Posts tagged 2017 Market Outlook
It’s Jobs Friday, always a fun day for financial pundits as they craft ways to put a defining, click-friendly metaphor on the latest signal of health (or lack thereof) in the labor market. This month’s winning metaphor is that staple of kids’ birthday parties, the bouncy house. “US jobs growth bounces back” says the Financial Times. Adam Samson, the FT reporter whose byline is attached to that article, appears to be on the same cosmic wavelength as Patricia Cohen of the New York Times, whose lead headline today reads – wait for it – “U.S. Job Growth Bounces Back”. The style manuals of the FT and NYT – U.S. or US? Jobs plural or singular? Caps or no caps in the headline? – were on full display. Over at the Wall Street Journal they seem to have quietly retired the “Jobs Friday Live Blog” of times past, but the WSJ’s team of economists nonetheless has a massive “Everything You Need to Know” section on the April jobs report. Indeed, to the credit of those featured, that is one exhaustive parsing of the BLS release.
If Productivity Fell and Nobody Heard It, Did It Still Fall?
Not every macroeconomic headline gets the popular-kid treatment of the monthly BLS release, of course. Consider the financial headlines just yesterday, May the Fourth (insert nerdy Star Wars reference here). Yesterday was Productivity Thursday. Ha-ha, of course it wasn’t, because there was basically no coverage of the only economic data point that actually has the capability to deliver sustained growth. What did yesterday’s headlines focus on? Postmortem commentary on the FOMC’s meeting pointing to a June rate hike…the final pre-election debate between Macron and Le Pen over in France…the sausage makers on Capitol Hill hastily throwing together a gambit on the 18 percent of the US economy represented by health care. Important stories, all. Meanwhile, nonfarm labor productivity fell 0.6 percent for the first quarter, well below the consensus expectation of 0.1 percent and yet another lackluster contribution to a chronically underperforming long term trend.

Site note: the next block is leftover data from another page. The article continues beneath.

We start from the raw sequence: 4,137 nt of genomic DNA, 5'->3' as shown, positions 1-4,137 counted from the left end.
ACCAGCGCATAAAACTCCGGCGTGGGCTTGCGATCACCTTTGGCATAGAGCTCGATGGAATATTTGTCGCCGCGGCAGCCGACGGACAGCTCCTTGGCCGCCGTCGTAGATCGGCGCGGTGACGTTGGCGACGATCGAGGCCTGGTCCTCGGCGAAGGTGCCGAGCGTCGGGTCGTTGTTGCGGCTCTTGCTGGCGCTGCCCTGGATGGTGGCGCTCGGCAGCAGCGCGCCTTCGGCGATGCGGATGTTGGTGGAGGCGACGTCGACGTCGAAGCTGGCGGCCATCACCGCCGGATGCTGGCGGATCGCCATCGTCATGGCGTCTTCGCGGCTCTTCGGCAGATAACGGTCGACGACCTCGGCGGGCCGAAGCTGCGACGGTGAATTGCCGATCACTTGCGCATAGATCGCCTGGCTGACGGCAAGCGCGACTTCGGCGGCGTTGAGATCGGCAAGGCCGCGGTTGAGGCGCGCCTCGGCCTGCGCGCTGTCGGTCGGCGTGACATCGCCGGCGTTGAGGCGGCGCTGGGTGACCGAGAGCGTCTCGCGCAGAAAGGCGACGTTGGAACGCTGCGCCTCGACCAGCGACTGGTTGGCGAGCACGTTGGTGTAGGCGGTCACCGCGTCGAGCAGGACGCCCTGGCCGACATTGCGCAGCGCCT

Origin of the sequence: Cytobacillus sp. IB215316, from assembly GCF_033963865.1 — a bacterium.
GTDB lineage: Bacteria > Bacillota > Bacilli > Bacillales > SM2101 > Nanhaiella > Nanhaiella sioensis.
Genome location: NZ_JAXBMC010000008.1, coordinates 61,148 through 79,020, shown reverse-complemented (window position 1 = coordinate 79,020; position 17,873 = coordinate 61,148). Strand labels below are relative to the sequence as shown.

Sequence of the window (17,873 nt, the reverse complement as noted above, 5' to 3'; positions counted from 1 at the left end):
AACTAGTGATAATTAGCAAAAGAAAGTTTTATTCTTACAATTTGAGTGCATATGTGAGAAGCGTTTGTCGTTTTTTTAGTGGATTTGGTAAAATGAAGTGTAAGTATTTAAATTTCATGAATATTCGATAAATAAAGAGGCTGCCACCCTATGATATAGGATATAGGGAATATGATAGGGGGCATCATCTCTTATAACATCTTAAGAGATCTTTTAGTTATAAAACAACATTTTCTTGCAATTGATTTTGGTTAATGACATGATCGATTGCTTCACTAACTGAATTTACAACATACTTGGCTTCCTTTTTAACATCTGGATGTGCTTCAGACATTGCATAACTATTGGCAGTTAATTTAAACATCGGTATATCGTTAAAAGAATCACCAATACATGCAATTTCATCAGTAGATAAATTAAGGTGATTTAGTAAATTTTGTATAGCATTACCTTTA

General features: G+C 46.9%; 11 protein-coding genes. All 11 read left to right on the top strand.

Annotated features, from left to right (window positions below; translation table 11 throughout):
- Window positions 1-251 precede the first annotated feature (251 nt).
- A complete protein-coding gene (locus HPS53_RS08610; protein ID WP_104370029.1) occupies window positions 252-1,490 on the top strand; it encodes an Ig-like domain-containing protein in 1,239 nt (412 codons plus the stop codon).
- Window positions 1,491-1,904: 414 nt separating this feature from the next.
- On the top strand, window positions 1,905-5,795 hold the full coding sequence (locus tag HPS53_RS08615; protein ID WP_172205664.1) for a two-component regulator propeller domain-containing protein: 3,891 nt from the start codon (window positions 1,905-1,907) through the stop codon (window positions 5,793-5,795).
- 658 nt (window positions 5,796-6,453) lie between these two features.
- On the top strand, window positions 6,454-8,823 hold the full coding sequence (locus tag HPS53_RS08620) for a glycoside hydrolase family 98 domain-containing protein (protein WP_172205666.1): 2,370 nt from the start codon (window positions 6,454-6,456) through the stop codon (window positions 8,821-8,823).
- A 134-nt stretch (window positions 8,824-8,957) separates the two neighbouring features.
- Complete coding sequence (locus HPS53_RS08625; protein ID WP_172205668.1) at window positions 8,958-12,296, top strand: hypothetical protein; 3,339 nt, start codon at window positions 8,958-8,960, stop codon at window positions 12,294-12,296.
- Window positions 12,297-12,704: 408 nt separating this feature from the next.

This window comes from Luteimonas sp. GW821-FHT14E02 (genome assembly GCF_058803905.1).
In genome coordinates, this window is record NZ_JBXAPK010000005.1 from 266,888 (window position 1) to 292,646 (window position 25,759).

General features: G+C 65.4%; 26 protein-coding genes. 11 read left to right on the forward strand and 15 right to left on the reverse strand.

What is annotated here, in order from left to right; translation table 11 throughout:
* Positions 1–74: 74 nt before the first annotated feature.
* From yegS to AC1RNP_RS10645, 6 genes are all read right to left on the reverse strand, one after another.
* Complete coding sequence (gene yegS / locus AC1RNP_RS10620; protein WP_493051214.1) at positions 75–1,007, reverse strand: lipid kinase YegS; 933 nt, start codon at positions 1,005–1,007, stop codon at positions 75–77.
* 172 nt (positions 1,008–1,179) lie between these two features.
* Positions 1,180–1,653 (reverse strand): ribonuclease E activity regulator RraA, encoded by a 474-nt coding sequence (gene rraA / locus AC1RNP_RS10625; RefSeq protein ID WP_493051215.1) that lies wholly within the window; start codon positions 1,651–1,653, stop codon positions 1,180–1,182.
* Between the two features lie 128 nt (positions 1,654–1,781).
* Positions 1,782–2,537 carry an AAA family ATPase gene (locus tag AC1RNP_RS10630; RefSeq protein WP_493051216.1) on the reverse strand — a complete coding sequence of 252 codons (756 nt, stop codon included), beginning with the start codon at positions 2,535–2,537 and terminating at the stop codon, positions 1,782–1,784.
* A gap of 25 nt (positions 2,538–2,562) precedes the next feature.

Stop Us If You’ve Heard This One Before
Everyone talks about growth; the notion that the economy will be stronger in the future than it is today is literally the single animating notion behind the capitalist impulse to defer the benefits of a dollar today for the payoff of that dollar’s growth over a defined period of time. But talking about growth without focusing on productivity is like talking about why you just came down with a nasty cold without considering the fact that you recently went out for a walk in the snow barefoot, in shorts and a t-shirt. That is what makes the absence of Productivity Thursday so conspicuous, and why the obsessive focus on monthly payroll gains appears so misplaced.
If anything, the leading number of Jobs Friday should be the labor force participation rate. That nudged down to 62.9 percent from last month’s 63 percent. It remains far below the peak of more than 67 percent reached at the end of the 1990s. Why is this number important? All together now…long term growth is a function of three variables: overall population growth, growth in the number of people working as a percentage of total population, and productivity (how much gets produced for every hour of effort invested).
For most of human history the only variable that mattered was population growth. If that were still true, we would have to content ourselves with annual GDP growth around 0.7 percent, which happens to be the most recent annual rate of population growth. We have little reason to believe that labor force participation is going to improve anytime soon: both demographics and job-replacing technology will see to that. Which leaves productivity, and which is why Productivity Thursday deserves its rightful place at the cool table in the cafeteria of macroeconomic data. Yes, those payroll numbers are useful. But with the unemployment rate at 4.4 percent one might wonder why participation remains stagnant and wage growth is still relatively subdued. Productivity Thursday could help shed some light here.